The pandemic has altered many aspects of our working lives and although working from home long term is not without its challenges, at least the long, expensive commute might have been put on hold.
So, you may have more time in the morning before starting work. Why not put this time to better use?
One of the more interesting self-help books of recent years has been the 5 AM Club by Robin Sharma (best-selling author ofThe Monk Who Sold His Ferrari).The premise is simple: get up early and spend an hour on positive, self-development. “The book is not just about waking up at 5 AM, but there is a specific morning routine – 20 minutes: 20 minutes: 20 minutes – which I urge the readers to follow,” Sharma explains. “I have been teaching that to my high-profile clients, and it has brought tremendous change in their lives.”
So in practice, you would devote to 20 minutes to raising a sweat via exercise, be it a quick jog, weights or yoga: 20 minutes meditating or practicing other kinds of personal or spiritual reflection; and 20 minutes reading or studying a foreign language (for example). Three 20 minute sessions may not seem much, but they will soon add up over the course of a week and the ‘little and often’ approach has been proven to be a good strategy for consolidating positive habits or learning new skills.
Sharma presumably came up with 5am as it would still leave his followers with enough time to get to a conventional office or deal with family duties, but with the rise of homeworking, there is less pressure to get up at such an ungodly hour. The 6am club could work just as well, or the 6.30-7.30am club if you have kids to get to school. The most important thing about this practice is to give yourself a structured morning routine before the demands of work and family clamour for your attention. Cynics may argue that Sharma is simply repackaging the old adage ‘early to bed/early to rise…’ but dividing the all-important hour into 20 minute segments make a lot of sense; it’s long enough to start to accrue the benefits of regular practice over time but not so long it seems a chore.
It also echoes the Swedish tradition of Gökotta (“early morning cuckoo”), which, while not as well known as the concept of Hygge, is attracting a lot of interest amongst Scandinavian lifestyle fans. Apparently in rural areas of Sweden, villagers and church congregations used to gather from May to September to enjoy the dawn chorus and hang out together. Author Linnea Dunne, like Robin Sharma, believes an early morning ritual can be a great way to work on yourself and has written a book on the subject called Good Mornings: Morning Rituals for Wellness, Peace and Purpose.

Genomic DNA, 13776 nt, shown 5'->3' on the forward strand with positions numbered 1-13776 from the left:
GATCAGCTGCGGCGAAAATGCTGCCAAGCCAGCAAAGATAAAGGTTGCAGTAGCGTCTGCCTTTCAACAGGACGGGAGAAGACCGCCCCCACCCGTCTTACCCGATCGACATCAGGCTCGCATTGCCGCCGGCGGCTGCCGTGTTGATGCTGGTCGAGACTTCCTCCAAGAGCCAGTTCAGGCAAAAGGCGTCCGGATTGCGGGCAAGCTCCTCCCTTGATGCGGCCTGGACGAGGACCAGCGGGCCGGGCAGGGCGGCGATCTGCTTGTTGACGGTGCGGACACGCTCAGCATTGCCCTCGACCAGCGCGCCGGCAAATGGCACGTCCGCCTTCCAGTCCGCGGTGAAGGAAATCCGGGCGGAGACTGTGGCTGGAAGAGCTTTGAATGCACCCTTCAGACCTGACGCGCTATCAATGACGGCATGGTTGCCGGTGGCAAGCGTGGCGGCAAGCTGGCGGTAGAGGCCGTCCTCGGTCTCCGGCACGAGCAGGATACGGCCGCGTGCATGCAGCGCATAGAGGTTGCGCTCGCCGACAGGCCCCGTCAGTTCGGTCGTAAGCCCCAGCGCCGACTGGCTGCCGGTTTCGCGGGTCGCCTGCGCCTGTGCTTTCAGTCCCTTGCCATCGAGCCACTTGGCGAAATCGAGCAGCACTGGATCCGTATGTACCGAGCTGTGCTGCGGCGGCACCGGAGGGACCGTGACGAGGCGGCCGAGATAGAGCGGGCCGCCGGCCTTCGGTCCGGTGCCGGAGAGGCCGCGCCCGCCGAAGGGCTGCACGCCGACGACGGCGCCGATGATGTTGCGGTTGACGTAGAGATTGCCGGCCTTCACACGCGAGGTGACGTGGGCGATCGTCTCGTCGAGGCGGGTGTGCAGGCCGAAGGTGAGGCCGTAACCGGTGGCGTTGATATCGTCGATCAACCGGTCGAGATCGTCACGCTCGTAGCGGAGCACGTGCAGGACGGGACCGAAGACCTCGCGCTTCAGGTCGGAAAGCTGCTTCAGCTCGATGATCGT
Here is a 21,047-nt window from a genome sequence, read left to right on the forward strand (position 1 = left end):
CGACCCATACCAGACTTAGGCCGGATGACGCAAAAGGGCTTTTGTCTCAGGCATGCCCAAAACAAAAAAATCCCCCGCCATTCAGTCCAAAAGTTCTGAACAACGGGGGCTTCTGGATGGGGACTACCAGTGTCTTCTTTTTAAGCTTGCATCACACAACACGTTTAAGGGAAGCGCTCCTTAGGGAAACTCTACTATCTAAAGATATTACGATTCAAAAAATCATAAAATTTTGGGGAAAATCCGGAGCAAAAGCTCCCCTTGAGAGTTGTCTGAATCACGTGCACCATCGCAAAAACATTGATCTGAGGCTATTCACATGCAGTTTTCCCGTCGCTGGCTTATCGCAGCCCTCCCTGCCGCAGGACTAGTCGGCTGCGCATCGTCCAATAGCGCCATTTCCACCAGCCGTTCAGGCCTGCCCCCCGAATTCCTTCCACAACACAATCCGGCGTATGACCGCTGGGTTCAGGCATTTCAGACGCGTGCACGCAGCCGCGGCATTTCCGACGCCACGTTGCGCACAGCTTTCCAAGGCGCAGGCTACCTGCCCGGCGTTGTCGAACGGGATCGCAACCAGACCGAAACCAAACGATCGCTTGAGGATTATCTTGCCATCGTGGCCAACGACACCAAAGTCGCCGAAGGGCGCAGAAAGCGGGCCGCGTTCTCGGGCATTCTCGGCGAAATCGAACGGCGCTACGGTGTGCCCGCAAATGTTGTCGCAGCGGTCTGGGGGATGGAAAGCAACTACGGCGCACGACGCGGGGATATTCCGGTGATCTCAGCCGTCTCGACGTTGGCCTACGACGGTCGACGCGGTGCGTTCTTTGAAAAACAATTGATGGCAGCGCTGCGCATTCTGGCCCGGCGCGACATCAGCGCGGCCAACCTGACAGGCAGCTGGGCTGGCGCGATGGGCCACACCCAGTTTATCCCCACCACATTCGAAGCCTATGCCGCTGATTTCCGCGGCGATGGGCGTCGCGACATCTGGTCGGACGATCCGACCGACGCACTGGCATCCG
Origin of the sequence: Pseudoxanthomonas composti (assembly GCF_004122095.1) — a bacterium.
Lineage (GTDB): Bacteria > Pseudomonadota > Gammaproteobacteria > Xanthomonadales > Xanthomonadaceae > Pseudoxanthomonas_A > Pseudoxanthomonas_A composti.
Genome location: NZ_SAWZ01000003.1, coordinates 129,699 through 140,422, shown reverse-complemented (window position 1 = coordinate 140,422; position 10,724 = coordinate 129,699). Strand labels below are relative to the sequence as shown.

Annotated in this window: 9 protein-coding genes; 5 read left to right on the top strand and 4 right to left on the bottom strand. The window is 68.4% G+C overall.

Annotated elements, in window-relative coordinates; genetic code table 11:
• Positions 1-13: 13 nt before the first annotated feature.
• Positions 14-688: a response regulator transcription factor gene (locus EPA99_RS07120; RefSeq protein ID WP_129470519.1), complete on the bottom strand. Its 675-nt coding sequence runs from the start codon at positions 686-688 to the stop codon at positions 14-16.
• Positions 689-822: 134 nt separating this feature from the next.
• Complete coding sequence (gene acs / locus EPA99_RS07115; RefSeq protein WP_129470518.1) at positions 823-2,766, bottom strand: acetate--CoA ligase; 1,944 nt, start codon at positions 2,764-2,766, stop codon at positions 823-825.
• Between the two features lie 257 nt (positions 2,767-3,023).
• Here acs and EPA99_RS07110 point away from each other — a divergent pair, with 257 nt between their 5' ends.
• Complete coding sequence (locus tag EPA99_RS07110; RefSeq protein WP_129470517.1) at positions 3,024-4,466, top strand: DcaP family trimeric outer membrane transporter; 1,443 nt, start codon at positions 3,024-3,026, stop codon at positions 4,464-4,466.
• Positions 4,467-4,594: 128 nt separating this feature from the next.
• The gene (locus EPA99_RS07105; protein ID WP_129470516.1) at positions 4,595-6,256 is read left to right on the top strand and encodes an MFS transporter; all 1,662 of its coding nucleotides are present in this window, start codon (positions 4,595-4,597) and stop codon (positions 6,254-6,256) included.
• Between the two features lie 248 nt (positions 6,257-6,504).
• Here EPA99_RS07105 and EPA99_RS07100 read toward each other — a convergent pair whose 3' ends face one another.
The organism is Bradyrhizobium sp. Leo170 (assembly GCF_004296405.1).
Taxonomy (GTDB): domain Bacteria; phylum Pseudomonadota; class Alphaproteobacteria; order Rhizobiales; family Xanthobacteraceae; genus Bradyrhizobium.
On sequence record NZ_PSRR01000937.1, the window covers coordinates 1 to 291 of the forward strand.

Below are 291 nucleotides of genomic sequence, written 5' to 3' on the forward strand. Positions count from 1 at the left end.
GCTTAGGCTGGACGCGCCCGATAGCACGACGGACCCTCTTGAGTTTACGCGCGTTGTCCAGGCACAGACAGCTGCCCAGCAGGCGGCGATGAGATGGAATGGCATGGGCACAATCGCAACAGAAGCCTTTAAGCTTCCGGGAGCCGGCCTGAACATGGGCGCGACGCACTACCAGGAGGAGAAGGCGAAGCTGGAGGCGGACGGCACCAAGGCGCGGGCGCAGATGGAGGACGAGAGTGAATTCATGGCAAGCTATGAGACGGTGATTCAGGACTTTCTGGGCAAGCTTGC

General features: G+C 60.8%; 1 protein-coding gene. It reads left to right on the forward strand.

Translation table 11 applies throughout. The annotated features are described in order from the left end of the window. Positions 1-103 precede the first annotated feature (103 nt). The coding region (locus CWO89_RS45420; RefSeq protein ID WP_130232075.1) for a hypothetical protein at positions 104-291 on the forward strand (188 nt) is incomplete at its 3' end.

“One of the most effective ways to be present these days is through activity, as many of us aren’t able to just sit there without worrying about emails or work. But when you are concentrating on an advanced yoga stretch, that gives your brain a break,” she explains.
While getting up that bit earlier in the winter is never going to be easier, at least it’s that bit less painful if you are working from home. It is important to make sure get enough sleep, however, so don’t try to burn the candle at both ends. Sleep deprivation can batter your immune system, which may already be flagging a bit during this stressful year. Before committing to an early rising regimen, it’s also important to consider whether you are a lark or an owl – according to sleep scientist Dr Neil Stanley, there really is something to this.“It is not anecdotal and we know it is genetic. Some 25% of people are larks, 25% are owls and the rest of us are probably in the middle.” To help you find out your ‘chronotype’ or circadian rhythym type, Dr Stanley encourages people to complete Horne and Ostberg questionnaire, which enables you to work out where on the “morningness and eveningness’ scale you are.
“Some people are extreme morning people, who can get up at five and be fine but they are no fun after 8 PM. And some people struggle to get up at the best of times. So because morningness or eveningness are genetic, there is no way some of these regimes would be beneficial if you are evening person. You cannot be at your optimum if you are waking up at a time that is not appropriate to your chronotype. If you are productive at 5 AM, brilliant, if not, there nothing wrong you with you.”
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